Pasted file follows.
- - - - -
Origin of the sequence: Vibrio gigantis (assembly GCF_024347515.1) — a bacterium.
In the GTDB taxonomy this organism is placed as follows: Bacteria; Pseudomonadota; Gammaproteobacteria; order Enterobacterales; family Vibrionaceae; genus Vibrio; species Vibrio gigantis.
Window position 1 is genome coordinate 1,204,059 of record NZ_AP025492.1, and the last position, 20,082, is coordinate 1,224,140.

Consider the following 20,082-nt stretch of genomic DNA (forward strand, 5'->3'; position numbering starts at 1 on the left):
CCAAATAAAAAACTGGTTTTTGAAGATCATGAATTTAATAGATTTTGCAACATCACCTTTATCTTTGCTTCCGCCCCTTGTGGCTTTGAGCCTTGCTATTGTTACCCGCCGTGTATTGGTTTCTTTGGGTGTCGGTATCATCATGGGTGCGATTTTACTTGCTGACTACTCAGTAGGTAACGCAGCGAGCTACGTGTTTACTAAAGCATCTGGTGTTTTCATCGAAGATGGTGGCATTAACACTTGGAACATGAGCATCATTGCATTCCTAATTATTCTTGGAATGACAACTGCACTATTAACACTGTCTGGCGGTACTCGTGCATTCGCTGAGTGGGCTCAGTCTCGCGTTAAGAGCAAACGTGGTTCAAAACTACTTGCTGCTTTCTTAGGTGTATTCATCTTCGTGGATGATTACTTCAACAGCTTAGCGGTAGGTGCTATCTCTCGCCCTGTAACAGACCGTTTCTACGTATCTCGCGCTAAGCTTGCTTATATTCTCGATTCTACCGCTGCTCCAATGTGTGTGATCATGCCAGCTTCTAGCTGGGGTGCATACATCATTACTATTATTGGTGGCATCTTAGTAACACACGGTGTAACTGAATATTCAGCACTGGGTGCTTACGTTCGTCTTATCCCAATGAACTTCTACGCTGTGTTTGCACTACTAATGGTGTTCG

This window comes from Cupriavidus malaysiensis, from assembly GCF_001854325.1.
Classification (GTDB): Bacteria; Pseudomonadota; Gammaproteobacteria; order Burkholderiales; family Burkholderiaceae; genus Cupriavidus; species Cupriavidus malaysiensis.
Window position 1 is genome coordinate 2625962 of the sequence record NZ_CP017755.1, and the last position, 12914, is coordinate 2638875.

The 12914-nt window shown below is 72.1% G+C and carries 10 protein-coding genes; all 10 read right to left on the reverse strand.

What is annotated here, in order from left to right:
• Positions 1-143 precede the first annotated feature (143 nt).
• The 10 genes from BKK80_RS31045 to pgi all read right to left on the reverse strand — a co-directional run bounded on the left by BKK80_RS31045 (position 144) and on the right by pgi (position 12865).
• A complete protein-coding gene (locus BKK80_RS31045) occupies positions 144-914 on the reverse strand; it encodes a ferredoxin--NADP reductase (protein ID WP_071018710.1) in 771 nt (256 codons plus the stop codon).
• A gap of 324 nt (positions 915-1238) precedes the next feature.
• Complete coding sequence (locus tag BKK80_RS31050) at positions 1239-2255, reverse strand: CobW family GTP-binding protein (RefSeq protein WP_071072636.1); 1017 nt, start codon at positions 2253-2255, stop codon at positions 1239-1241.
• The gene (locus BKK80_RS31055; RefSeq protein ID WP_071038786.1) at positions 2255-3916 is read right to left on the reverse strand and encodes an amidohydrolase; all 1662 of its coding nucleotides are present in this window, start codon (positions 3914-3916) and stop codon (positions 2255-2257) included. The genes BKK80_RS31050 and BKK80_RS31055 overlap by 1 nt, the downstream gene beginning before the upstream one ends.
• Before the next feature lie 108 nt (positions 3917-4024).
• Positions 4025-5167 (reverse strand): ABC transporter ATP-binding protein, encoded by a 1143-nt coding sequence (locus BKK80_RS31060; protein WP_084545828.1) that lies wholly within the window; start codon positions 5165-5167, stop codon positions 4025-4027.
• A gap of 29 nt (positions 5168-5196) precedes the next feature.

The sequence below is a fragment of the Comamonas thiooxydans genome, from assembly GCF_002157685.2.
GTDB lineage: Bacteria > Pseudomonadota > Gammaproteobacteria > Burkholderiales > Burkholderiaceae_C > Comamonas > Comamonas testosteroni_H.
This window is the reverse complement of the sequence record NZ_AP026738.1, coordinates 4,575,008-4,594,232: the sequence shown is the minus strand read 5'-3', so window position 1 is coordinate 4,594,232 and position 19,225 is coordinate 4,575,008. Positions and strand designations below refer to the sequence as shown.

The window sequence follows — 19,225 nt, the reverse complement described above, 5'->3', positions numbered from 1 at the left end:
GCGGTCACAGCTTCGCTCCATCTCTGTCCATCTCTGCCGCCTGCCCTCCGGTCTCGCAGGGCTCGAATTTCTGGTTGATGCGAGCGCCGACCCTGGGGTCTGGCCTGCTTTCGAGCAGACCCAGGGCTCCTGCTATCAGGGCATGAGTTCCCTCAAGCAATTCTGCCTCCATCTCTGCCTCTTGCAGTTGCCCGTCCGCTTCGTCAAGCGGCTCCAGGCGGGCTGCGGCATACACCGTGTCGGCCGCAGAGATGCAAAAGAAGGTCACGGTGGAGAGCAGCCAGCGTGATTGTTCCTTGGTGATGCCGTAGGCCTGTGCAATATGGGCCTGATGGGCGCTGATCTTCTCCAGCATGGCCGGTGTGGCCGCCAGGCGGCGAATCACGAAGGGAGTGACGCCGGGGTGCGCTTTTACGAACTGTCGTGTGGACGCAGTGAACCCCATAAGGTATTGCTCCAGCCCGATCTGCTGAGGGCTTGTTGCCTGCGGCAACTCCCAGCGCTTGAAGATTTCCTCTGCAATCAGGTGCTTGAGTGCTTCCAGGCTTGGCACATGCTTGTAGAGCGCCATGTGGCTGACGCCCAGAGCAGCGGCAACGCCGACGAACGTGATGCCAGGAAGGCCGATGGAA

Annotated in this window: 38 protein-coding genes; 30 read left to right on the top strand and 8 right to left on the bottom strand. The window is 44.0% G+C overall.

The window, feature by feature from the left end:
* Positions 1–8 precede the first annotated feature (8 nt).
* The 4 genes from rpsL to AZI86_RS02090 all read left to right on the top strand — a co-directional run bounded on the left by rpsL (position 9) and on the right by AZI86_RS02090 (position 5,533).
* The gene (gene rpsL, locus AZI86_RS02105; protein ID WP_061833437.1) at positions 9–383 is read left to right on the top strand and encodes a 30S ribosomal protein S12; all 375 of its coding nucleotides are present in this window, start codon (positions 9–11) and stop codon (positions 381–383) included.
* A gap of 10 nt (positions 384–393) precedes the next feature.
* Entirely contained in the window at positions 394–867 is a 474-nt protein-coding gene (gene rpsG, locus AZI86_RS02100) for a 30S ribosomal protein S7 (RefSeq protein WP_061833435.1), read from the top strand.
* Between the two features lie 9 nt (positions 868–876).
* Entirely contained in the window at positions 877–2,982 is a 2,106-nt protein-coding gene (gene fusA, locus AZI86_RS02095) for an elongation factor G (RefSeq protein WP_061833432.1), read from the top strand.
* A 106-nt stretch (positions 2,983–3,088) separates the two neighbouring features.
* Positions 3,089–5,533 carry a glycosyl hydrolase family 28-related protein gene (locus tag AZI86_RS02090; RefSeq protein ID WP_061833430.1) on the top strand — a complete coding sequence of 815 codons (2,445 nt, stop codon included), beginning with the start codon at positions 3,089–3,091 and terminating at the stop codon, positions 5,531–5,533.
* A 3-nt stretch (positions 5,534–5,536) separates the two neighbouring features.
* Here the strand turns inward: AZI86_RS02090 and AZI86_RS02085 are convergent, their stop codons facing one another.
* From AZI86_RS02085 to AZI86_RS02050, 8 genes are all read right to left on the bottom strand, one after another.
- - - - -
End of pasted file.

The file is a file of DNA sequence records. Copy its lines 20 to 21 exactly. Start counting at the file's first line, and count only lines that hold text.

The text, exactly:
The sequence below is a fragment of the Comamonas thiooxydans genome, from assembly GCF_002157685.2.
GTDB lineage: Bacteria > Pseudomonadota > Gammaproteobacteria > Burkholderiales > Burkholderiaceae_C > Comamonas > Comamonas testosteroni_H.